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Archive for the ‘Philip Kerr’ Category

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Published: 4 April 2017

 

Description:

It’s 1956 and Bernie Gunther is on the run. Ordered by Erich Mielke, deputy head of the East German Stasi, to murder Bernie’s former lover by thallium poisoning, he finds his conscience is stronger than his desire not to be murdered in turn. Now he must stay one step ahead of Mielke’s retribution.

The man Mielke has sent to hunt him is an ex-Kripo colleague, and as Bernie pushes towards Germany he recalls their last case together. In 1939, Bernie was summoned by Reinhard Heydrich to the Berghof: Hitler’s mountain home in Obersalzberg. A low-level German bureaucrat had been murdered, and the Reichstag deputy Martin Bormann, in charge of overseeing renovations to the Berghof, wants the case solved quickly. If the Fuhrer were ever to find out that his own house had been the scene of a recent murder – the consequences wouldn’t bear thinking about.

And so begins perhaps the strangest of Bernie Gunther’s adventures, for although several countries and seventeen years separate the murder at the Berghof from his current predicament, Bernie will find there is some unfinished business awaiting him in Germany.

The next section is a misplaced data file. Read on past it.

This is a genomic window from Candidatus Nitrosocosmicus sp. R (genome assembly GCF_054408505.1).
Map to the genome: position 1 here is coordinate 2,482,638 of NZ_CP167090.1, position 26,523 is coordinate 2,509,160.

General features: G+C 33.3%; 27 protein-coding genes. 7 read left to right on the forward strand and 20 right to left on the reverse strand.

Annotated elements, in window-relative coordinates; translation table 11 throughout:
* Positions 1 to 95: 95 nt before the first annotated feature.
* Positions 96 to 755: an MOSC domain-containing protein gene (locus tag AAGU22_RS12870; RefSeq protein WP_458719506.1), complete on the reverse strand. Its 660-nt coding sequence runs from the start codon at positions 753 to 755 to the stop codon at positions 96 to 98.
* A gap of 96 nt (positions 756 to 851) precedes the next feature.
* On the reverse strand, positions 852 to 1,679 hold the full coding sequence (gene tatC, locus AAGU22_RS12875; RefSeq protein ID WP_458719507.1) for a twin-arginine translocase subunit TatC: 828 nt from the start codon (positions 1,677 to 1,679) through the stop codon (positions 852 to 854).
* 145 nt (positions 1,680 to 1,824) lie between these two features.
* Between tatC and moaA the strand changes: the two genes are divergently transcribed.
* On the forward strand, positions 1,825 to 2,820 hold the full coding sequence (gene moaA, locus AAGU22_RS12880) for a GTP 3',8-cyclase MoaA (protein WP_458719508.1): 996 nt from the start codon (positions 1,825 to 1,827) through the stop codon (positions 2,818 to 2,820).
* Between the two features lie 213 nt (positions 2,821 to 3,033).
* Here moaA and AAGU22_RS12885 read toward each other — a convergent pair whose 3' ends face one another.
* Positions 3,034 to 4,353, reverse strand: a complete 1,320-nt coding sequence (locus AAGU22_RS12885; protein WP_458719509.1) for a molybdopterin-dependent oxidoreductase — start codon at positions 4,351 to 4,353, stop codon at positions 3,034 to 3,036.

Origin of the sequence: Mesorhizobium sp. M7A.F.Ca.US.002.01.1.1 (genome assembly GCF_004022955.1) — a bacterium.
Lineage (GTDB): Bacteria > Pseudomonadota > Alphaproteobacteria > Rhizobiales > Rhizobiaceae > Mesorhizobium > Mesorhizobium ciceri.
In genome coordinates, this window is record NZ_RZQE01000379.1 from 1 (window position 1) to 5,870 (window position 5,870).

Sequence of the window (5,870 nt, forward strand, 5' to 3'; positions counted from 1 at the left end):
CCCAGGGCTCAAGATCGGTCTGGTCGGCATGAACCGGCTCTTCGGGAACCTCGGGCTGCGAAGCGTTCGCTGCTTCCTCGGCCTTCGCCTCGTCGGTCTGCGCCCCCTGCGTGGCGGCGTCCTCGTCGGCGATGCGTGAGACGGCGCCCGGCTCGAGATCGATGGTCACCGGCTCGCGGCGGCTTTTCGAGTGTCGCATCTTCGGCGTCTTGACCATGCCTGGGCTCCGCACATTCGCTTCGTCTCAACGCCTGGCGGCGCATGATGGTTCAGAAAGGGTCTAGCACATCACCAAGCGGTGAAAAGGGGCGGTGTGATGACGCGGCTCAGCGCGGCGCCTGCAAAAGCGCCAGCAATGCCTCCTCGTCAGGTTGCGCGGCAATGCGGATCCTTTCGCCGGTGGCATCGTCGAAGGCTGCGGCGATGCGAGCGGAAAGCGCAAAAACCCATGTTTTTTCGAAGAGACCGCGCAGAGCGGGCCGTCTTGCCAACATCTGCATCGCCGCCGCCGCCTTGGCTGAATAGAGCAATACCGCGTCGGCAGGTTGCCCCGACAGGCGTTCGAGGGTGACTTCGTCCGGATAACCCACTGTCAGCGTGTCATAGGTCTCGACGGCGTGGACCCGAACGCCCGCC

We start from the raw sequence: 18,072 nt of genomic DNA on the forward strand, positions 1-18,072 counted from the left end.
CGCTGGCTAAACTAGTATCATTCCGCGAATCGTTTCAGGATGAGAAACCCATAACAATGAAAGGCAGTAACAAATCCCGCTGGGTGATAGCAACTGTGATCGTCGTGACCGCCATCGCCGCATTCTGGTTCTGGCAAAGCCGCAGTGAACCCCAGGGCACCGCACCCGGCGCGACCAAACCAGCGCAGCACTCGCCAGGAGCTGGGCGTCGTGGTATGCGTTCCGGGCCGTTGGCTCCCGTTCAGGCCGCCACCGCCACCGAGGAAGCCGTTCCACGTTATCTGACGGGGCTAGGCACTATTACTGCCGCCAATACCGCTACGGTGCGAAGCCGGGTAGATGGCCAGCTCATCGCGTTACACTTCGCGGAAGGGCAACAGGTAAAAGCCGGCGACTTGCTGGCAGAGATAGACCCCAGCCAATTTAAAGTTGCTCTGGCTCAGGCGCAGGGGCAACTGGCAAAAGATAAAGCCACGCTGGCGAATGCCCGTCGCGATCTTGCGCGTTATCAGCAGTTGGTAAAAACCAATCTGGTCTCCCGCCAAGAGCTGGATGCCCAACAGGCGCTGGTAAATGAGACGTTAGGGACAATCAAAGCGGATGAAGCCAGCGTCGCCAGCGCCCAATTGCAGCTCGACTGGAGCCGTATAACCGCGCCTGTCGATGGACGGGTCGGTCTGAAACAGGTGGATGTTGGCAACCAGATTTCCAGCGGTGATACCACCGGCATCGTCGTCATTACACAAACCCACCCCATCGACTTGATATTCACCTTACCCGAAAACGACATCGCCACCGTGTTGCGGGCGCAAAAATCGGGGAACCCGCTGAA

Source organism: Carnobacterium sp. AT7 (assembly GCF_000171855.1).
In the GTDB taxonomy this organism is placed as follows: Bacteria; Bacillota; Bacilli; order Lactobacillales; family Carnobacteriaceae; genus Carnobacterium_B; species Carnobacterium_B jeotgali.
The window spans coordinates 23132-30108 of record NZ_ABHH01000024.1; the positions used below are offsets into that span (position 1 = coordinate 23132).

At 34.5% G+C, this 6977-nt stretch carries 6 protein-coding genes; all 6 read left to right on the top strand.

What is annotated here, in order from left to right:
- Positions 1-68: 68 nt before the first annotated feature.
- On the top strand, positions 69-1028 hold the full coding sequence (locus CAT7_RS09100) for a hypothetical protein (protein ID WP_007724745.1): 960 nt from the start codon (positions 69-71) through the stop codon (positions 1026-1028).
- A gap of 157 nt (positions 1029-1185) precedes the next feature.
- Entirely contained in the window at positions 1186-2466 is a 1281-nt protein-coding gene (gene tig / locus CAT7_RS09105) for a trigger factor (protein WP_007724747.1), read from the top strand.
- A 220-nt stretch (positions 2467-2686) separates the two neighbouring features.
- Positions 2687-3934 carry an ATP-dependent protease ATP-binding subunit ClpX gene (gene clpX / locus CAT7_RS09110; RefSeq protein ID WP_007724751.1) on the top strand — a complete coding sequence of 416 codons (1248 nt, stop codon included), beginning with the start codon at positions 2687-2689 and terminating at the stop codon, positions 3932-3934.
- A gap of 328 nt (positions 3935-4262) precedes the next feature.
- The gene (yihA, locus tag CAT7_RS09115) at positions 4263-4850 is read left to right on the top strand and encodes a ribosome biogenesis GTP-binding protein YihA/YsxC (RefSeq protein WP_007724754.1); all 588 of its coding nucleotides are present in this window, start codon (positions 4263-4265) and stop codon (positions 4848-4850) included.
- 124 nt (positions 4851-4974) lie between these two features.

My Thoughts & Review:

“Prussian Blue” is the twelfth book in the series penned by Philip Kerr to feature ex Kripo detective Bernie Gunther and once again the events during WWII are coming back to haunt the anti hero.  For fans of the series this is a wonderful continuation of the chronicles of Bernie Gunther, picking up a storyline from 1939 when he was under instruction of Heydrich to investigate a murder of the Berghof (Hitler’s home in Obersalzberg) but also to find some information on Martin Bormann etc that could be used in the future by Heydrich.  But there is the another timeline running parallel to this with action in 1956 when Bernie Gunther is cornered by Erich Mielke, Deputy Head of the Stasi and ordered to carry out an assassination.

Taking evasive action to free himself of his guards, Bernie makes a dash for freedom, not knowing whether he will make it or not.  But in doing so, this triggers memories from 1939 when he was sent to Obersalzberg to investigate the death of a low level engineer at Hitler’s  mountain home.  The man sent to accompany Bernie on his assassination mission is the same man that assisted him with the investigation in the 30s.  What then follows is a clever narrative that twists between the two timelines perfectly.

By 1958 Bernie Gunther has lived a charmed existence, knowing when to cut and run from situations, relying on his wit and courage to get him where he needs to be.  Thankfully, there seems to be more of the character that fans have come to know and love.  His smart mouth getting him into trouble like it did in the days of pre war Germany, the argumentative maverick is back and I’m so pleased!  I did worry that after reading book 11 (“The Other Side of Silence”) that this character was becoming tired, resigned and lacking but Philip Kerr has brought that spark back for me with his latest offering.